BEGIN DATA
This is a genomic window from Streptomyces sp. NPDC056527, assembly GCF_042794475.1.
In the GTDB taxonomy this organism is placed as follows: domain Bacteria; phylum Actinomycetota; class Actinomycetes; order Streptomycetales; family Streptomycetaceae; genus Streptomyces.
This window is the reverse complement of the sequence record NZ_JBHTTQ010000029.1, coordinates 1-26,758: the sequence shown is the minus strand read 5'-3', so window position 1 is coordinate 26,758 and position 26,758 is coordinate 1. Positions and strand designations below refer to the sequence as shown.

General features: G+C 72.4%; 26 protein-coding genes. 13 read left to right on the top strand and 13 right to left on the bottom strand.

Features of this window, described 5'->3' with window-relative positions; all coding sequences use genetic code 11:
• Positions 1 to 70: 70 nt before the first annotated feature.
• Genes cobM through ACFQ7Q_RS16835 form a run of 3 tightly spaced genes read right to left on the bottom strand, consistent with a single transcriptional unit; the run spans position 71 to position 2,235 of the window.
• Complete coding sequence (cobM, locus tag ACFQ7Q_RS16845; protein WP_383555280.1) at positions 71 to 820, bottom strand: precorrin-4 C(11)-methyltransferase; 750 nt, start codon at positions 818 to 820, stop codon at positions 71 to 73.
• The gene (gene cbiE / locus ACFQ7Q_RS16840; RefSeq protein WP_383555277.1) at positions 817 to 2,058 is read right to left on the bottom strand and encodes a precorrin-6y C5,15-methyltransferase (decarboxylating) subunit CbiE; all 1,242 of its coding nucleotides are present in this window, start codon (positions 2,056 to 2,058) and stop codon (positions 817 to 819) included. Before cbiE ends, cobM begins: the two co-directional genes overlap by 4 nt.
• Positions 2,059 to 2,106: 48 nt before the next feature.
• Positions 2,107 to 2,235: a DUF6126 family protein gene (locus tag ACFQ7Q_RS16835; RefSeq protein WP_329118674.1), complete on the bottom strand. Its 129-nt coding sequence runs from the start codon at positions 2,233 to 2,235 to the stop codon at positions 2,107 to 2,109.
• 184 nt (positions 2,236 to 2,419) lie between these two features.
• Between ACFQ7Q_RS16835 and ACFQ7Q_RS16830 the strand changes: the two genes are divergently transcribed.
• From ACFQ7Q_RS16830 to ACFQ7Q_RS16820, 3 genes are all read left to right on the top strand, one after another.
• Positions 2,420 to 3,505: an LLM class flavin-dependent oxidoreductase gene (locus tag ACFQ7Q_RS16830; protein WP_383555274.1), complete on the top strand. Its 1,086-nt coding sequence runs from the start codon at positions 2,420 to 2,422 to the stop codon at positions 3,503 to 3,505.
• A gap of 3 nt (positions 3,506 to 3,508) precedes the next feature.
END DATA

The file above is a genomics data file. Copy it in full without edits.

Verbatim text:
This is a genomic window from Streptomyces sp. NPDC056527, assembly GCF_042794475.1.
In the GTDB taxonomy this organism is placed as follows: domain Bacteria; phylum Actinomycetota; class Actinomycetes; order Streptomycetales; family Streptomycetaceae; genus Streptomyces.
This window is the reverse complement of the sequence record NZ_JBHTTQ010000029.1, coordinates 1-26,758: the sequence shown is the minus strand read 5'-3', so window position 1 is coordinate 26,758 and position 26,758 is coordinate 1. Positions and strand designations below refer to the sequence as shown.

General features: G+C 72.4%; 26 protein-coding genes. 13 read left to right on the top strand and 13 right to left on the bottom strand.

Features of this window, described 5'->3' with window-relative positions; all coding sequences use genetic code 11:
• Positions 1 to 70: 70 nt before the first annotated feature.
• Genes cobM through ACFQ7Q_RS16835 form a run of 3 tightly spaced genes read right to left on the bottom strand, consistent with a single transcriptional unit; the run spans position 71 to position 2,235 of the window.
• Complete coding sequence (cobM, locus tag ACFQ7Q_RS16845; protein WP_383555280.1) at positions 71 to 820, bottom strand: precorrin-4 C(11)-methyltransferase; 750 nt, start codon at positions 818 to 820, stop codon at positions 71 to 73.
• The gene (gene cbiE / locus ACFQ7Q_RS16840; RefSeq protein WP_383555277.1) at positions 817 to 2,058 is read right to left on the bottom strand and encodes a precorrin-6y C5,15-methyltransferase (decarboxylating) subunit CbiE; all 1,242 of its coding nucleotides are present in this window, start codon (positions 2,056 to 2,058) and stop codon (positions 817 to 819) included. Before cbiE ends, cobM begins: the two co-directional genes overlap by 4 nt.
• Positions 2,059 to 2,106: 48 nt before the next feature.
• Positions 2,107 to 2,235: a DUF6126 family protein gene (locus tag ACFQ7Q_RS16835; RefSeq protein WP_329118674.1), complete on the bottom strand. Its 129-nt coding sequence runs from the start codon at positions 2,233 to 2,235 to the stop codon at positions 2,107 to 2,109.
• 184 nt (positions 2,236 to 2,419) lie between these two features.
• Between ACFQ7Q_RS16835 and ACFQ7Q_RS16830 the strand changes: the two genes are divergently transcribed.
• From ACFQ7Q_RS16830 to ACFQ7Q_RS16820, 3 genes are all read left to right on the top strand, one after another.
• Positions 2,420 to 3,505: an LLM class flavin-dependent oxidoreductase gene (locus tag ACFQ7Q_RS16830; protein WP_383555274.1), complete on the top strand. Its 1,086-nt coding sequence runs from the start codon at positions 2,420 to 2,422 to the stop codon at positions 3,503 to 3,505.
• A gap of 3 nt (positions 3,506 to 3,508) precedes the next feature.